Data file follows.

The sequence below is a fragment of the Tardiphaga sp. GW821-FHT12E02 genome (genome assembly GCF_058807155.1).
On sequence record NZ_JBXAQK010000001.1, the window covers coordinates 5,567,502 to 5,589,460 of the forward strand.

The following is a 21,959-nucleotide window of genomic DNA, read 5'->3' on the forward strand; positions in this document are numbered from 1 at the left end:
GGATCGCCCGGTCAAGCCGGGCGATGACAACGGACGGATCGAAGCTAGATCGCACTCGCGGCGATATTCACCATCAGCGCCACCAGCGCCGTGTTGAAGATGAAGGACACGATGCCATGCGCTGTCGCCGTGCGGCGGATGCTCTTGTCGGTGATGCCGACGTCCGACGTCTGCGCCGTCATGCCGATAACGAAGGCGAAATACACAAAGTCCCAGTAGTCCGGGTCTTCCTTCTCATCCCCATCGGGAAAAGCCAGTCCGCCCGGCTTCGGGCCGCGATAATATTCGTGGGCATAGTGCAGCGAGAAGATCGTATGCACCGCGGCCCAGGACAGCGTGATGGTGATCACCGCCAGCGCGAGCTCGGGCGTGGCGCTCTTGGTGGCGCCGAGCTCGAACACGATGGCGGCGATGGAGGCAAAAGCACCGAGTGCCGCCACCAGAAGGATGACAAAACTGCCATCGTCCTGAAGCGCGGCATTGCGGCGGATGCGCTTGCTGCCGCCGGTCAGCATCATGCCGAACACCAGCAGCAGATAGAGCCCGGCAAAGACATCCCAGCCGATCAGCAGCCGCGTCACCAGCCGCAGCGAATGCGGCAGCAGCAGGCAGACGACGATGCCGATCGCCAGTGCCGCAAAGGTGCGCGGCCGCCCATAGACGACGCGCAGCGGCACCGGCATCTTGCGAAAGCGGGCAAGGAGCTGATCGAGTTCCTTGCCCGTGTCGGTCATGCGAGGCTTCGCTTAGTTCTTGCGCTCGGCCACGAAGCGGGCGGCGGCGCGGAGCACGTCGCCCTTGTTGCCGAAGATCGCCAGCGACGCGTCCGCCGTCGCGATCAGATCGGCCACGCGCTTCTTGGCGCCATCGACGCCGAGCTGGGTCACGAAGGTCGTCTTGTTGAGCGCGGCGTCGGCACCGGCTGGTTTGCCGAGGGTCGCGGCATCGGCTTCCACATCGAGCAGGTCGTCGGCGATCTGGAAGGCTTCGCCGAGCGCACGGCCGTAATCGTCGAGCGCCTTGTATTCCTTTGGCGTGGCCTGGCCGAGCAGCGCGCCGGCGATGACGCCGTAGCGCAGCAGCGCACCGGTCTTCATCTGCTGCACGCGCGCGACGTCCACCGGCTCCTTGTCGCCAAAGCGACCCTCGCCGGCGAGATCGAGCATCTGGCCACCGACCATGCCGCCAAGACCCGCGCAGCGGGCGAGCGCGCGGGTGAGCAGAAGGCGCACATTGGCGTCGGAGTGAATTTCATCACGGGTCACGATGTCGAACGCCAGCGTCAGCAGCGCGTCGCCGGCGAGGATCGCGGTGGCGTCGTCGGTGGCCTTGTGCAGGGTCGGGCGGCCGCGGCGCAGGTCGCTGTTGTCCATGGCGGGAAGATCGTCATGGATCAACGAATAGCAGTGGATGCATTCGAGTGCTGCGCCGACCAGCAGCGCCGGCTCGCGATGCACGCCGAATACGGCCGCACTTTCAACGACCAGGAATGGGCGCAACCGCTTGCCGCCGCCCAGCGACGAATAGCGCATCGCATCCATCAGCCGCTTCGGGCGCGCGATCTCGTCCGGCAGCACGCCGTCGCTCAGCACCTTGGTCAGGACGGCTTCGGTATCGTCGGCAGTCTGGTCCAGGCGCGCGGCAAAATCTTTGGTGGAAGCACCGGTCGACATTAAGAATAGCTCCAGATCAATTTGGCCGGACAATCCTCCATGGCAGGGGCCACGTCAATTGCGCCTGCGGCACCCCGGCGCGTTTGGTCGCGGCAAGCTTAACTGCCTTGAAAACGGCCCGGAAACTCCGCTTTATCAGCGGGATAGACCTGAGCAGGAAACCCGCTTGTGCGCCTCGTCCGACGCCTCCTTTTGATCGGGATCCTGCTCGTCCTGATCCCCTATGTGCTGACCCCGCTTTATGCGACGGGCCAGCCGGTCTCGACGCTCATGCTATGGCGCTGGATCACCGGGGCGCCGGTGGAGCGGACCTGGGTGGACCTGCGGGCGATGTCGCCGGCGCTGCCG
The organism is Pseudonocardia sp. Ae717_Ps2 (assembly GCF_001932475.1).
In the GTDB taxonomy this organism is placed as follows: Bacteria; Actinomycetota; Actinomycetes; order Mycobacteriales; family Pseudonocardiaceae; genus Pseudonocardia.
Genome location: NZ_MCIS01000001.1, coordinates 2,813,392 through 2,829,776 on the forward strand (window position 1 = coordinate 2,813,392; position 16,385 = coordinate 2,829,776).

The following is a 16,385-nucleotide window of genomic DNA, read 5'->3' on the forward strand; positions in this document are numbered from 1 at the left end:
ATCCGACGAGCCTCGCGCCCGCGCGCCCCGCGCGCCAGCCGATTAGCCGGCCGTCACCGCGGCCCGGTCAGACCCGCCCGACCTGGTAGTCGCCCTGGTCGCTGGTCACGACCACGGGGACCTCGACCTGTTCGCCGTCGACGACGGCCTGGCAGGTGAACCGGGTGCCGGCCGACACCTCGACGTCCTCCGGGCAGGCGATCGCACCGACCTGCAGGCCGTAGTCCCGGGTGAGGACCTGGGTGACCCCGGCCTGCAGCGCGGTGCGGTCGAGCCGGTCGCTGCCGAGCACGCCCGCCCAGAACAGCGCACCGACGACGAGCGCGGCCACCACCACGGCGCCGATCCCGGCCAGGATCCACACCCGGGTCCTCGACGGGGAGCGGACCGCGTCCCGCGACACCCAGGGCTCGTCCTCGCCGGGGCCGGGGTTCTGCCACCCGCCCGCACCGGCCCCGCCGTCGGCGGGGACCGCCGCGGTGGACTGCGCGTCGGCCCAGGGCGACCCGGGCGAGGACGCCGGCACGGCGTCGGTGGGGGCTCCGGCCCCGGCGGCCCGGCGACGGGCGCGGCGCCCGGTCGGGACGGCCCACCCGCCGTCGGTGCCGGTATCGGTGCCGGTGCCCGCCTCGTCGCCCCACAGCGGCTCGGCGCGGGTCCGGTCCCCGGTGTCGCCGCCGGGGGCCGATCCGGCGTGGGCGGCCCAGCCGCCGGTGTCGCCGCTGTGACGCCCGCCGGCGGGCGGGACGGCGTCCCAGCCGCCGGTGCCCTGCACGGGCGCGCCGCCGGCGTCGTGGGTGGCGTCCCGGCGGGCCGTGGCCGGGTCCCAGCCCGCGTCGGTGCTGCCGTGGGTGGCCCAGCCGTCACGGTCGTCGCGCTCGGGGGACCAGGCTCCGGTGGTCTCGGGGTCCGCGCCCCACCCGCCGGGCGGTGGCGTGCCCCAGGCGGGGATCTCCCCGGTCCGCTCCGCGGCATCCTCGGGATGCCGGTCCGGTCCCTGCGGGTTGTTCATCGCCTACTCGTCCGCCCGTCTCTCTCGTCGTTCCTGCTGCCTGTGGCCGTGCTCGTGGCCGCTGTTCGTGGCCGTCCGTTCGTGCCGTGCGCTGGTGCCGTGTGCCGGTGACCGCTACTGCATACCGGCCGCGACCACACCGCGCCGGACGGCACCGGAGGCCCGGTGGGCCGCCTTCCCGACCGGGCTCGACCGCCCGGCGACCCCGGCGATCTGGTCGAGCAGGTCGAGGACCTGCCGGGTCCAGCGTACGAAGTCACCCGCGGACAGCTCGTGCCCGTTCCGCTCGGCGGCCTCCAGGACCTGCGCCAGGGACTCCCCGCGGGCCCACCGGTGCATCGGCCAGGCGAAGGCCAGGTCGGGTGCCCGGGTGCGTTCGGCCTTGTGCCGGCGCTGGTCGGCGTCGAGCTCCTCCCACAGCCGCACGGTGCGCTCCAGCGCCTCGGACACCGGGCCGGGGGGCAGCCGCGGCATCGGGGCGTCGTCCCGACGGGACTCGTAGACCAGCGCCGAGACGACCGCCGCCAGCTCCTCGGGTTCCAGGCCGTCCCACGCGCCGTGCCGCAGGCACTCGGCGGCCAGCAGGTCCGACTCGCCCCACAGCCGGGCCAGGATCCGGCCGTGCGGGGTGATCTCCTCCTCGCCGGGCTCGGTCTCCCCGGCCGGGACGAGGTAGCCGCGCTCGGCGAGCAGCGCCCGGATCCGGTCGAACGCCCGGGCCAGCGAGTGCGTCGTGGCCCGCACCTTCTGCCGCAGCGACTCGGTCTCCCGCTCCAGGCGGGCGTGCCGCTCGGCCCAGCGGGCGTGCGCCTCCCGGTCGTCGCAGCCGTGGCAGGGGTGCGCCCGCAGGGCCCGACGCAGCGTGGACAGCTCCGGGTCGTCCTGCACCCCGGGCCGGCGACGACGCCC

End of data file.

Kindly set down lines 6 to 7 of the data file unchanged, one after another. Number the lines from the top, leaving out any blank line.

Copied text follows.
In the GTDB taxonomy this organism is placed as follows: Bacteria; Actinomycetota; Actinomycetes; order Mycobacteriales; family Pseudonocardiaceae; genus Pseudonocardia.
Genome location: NZ_MCIS01000001.1, coordinates 2,813,392 through 2,829,776 on the forward strand (window position 1 = coordinate 2,813,392; position 16,385 = coordinate 2,829,776).